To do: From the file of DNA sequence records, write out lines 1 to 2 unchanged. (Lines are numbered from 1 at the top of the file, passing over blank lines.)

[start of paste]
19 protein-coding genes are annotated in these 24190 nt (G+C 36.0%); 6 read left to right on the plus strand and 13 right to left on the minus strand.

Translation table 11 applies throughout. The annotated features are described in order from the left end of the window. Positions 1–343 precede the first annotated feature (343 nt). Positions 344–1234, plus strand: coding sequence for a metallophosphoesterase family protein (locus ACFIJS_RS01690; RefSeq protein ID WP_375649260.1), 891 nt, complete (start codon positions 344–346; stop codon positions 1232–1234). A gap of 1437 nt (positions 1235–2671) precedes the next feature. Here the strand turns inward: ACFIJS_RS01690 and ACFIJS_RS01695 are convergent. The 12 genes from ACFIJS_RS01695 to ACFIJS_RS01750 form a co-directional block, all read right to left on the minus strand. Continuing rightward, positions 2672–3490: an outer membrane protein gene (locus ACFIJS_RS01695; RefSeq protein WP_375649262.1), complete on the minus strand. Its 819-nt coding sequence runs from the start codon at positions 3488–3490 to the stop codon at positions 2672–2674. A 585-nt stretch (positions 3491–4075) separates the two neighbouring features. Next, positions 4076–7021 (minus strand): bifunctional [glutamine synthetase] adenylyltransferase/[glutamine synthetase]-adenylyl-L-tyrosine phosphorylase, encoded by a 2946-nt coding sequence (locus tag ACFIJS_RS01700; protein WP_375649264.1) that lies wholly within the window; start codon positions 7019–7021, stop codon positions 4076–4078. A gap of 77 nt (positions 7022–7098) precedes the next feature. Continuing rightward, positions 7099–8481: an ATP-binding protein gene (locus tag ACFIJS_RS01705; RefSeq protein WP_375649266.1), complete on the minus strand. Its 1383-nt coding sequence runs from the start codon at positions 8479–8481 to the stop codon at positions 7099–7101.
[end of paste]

19 protein-coding genes are annotated in these 24190 nt (G+C 36.0%); 6 read left to right on the plus strand and 13 right to left on the minus strand.

Translation table 11 applies throughout. The annotated features are described in order from the left end of the window. Positions 1–343 precede the first annotated feature (343 nt). Positions 344–1234, plus strand: coding sequence for a metallophosphoesterase family protein (locus ACFIJS_RS01690; RefSeq protein ID WP_375649260.1), 891 nt, complete (start codon positions 344–346; stop codon positions 1232–1234). A gap of 1437 nt (positions 1235–2671) precedes the next feature. Here the strand turns inward: ACFIJS_RS01690 and ACFIJS_RS01695 are convergent. The 12 genes from ACFIJS_RS01695 to ACFIJS_RS01750 form a co-directional block, all read right to left on the minus strand. Continuing rightward, positions 2672–3490: an outer membrane protein gene (locus ACFIJS_RS01695; RefSeq protein WP_375649262.1), complete on the minus strand. Its 819-nt coding sequence runs from the start codon at positions 3488–3490 to the stop codon at positions 2672–2674. A 585-nt stretch (positions 3491–4075) separates the two neighbouring features. Next, positions 4076–7021 (minus strand): bifunctional [glutamine synthetase] adenylyltransferase/[glutamine synthetase]-adenylyl-L-tyrosine phosphorylase, encoded by a 2946-nt coding sequence (locus tag ACFIJS_RS01700; protein WP_375649264.1) that lies wholly within the window; start codon positions 7019–7021, stop codon positions 4076–4078. A gap of 77 nt (positions 7022–7098) precedes the next feature. Continuing rightward, positions 7099–8481: an ATP-binding protein gene (locus tag ACFIJS_RS01705; RefSeq protein WP_375649266.1), complete on the minus strand. Its 1383-nt coding sequence runs from the start codon at positions 8479–8481 to the stop codon at positions 7099–7101.